The Good Shepherd

The Good Shepherd

John 10:1-21

How Did You Get In Here?

Verse 1 depicts a sheepfold with a fence or wall enclosing the flock. Jesus describes an intruder who climbs over instead of entering through the gate, indicating that this person is a thief and a robber, unlike a true shepherd who enters freely through the gate.

Jesus is criticizing the Pharisees, pointing out that they are not true shepherds but instead are like thieves and robbers. They are not interested in caring for God's flock but only about satisfying their selfish desires. In verse 2, Jesus clarifies that a real shepherd does not need to use sneaky tactics. Instead, they can walk through the gate.

The gatekeeper lets the shepherd in, and the sheep can tell it's him by his voice. The shepherd knows exactly which sheep are his because he has given them names, and they respond to his call, willingly following him.

Can You Hear Me Now?

Visualize a pen with multiple flocks of sheep belonging to different shepherds. Whenever a shepherd calls out the names of their sheep, only the ones that belong to them will respond since they recognize their shepherd's voice.

The message states that Jesus is compared to a shepherd, and those who go against him are like thieves. The sheep who listen to Jesus and follow him are part of his flock, while those who don't know his voice are not part of it. Jesus differentiates between the people who believe he is the Messiah and those who condemn his healing as violating the Sabbath. His followers can distinguish his voice and are not deceived by the Pharisees.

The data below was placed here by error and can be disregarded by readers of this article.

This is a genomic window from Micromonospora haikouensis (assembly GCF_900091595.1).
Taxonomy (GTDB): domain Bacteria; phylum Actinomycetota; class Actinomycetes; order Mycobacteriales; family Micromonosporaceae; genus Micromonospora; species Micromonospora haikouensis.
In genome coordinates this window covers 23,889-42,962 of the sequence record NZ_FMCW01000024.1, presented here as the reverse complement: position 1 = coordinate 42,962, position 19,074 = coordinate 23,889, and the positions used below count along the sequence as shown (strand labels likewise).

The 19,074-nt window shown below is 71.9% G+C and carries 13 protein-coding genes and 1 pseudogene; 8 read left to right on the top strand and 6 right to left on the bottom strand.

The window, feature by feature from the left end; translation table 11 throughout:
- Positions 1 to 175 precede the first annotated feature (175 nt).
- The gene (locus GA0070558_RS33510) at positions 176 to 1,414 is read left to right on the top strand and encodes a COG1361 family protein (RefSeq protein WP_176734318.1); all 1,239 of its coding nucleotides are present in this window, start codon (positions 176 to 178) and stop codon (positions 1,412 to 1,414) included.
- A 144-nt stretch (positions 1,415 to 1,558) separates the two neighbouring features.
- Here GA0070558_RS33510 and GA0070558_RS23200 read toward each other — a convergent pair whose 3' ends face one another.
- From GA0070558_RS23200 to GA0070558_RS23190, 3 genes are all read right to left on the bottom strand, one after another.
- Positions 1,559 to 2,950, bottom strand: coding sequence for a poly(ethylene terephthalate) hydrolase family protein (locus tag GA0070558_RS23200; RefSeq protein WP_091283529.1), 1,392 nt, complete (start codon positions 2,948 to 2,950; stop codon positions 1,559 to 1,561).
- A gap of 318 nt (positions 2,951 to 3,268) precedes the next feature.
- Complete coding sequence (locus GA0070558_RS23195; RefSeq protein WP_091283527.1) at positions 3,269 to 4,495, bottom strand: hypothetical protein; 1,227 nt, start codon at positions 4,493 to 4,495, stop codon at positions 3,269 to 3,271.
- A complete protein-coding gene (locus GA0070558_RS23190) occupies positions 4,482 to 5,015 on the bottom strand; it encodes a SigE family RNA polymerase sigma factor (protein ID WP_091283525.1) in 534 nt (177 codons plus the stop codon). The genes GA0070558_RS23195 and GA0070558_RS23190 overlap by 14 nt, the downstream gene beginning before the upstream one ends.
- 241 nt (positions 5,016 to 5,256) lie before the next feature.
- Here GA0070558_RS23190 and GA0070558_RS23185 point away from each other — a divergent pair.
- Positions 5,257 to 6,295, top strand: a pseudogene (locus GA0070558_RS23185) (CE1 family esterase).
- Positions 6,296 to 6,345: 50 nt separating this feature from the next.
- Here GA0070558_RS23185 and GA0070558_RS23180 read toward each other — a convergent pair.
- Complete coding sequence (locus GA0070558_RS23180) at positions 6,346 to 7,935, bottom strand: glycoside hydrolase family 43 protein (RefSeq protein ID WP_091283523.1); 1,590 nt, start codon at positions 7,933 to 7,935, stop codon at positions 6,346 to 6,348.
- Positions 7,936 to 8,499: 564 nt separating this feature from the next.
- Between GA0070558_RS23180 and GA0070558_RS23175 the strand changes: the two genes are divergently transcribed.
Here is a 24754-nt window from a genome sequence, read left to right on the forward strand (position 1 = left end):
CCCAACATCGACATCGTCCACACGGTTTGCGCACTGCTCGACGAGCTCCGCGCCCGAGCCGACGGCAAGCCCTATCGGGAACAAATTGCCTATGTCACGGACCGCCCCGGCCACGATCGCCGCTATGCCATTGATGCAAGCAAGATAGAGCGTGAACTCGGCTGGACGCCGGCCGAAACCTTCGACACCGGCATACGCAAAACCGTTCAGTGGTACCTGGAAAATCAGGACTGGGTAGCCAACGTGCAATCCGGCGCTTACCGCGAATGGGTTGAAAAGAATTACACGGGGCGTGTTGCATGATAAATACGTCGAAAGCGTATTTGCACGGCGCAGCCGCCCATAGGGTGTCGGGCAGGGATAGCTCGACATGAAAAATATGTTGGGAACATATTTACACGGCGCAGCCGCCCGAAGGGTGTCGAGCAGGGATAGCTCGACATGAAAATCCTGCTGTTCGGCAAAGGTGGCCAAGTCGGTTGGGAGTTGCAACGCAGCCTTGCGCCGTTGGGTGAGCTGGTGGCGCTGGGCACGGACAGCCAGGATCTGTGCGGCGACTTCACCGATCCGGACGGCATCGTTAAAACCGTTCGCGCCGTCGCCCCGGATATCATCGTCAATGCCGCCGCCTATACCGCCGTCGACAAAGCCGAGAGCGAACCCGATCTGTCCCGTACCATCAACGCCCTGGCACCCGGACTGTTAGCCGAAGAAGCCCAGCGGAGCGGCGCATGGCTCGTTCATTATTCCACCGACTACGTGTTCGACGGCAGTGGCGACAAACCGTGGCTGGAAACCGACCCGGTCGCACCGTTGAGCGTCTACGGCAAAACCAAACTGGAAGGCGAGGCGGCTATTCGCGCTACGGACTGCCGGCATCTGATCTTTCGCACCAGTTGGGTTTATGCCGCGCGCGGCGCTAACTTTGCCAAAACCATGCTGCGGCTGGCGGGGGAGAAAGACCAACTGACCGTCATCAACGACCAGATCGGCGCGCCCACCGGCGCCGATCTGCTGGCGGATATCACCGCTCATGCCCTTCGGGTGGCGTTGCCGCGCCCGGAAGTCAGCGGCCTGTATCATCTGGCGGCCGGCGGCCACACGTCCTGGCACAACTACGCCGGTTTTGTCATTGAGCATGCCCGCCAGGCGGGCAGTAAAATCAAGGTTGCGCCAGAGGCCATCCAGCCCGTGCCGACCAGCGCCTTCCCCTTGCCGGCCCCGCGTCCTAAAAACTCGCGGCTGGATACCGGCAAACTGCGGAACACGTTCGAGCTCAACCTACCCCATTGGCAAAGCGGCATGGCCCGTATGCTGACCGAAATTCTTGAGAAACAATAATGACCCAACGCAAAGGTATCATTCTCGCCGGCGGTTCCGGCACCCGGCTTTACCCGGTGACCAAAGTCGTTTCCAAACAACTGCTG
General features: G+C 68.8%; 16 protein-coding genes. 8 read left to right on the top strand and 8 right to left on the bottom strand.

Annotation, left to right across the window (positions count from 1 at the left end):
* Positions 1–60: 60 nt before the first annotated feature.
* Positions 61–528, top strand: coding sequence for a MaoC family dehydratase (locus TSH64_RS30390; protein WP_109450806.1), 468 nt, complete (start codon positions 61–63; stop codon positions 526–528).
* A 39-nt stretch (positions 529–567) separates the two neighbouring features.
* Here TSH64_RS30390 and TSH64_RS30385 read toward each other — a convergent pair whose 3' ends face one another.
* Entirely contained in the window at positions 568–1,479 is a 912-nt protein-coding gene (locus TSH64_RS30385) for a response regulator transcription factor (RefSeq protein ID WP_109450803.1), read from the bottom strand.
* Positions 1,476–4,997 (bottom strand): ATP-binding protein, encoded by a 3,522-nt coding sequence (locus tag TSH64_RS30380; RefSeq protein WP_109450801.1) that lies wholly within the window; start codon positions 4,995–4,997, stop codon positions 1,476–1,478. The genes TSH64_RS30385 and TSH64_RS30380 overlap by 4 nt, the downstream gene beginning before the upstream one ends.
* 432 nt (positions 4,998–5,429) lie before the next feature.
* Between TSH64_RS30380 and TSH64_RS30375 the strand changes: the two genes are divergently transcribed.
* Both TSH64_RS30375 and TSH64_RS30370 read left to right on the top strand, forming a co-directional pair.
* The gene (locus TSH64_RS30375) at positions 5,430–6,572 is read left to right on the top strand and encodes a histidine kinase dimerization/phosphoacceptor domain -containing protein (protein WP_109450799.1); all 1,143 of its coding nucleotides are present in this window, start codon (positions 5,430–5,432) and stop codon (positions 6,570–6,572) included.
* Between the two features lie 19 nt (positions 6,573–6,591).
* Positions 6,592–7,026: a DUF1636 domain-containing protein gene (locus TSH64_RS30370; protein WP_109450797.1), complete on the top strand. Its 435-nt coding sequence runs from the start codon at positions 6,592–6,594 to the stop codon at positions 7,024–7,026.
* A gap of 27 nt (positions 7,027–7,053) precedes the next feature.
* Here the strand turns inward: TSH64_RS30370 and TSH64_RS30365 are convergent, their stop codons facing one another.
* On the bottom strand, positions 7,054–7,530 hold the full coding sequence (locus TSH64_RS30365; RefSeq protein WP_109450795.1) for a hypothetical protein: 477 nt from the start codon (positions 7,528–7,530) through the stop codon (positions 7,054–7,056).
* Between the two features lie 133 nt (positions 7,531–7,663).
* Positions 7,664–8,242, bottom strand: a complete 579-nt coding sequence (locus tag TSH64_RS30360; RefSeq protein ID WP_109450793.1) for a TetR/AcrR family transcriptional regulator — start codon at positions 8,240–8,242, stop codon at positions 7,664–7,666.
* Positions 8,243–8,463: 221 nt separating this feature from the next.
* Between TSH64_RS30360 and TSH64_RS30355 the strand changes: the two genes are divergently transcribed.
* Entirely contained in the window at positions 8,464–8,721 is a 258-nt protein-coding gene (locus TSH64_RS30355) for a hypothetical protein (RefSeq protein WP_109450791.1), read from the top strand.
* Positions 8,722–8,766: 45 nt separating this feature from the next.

To ensure safety from wolves and thieves during their night's rest in the sheepfold, the sheep must enter through Jesus, who acts as the door. This will secure their protection from danger. Jesus separates himself from the thieves who only bring destruction and ruin, whereas he comes to offer life, as stated in verse 10.

In verse 11, Jesus identifies himself as the "good shepherd" and explains that a good shepherd gives up his life for his sheep. The good shepherd does not harm, steal from, or use the sheep for his benefit but sacrifices himself to protect and provide for them. Jesus reveals the difference between the good shepherd's courage and commitment to the sheep and the hired hand's willingness to abandon the sheep to danger (v. 12) and prioritize his safety (v. 13).

In verse 16, Jesus says that he has more sheep who are not part of the current group, probably referring to the non-Jewish people he will also gather to him along with the Jews he has already gathered. Ultimately, there will be one flock under his leadership, without divisions based on race, culture, or society.

Jesus' willingness to give everything to accomplish the plan of salvation increases the love of Father for him, as he delights in and agrees with this plan. No one takes away Jesus' life as he willingly gives it. The statement "This charge I have received from my Father" at the end of verse 18 refers to Jesus's authority to lay down his life and take it up again. Those who see and hear are experiencing Jesus' calling them to himself.





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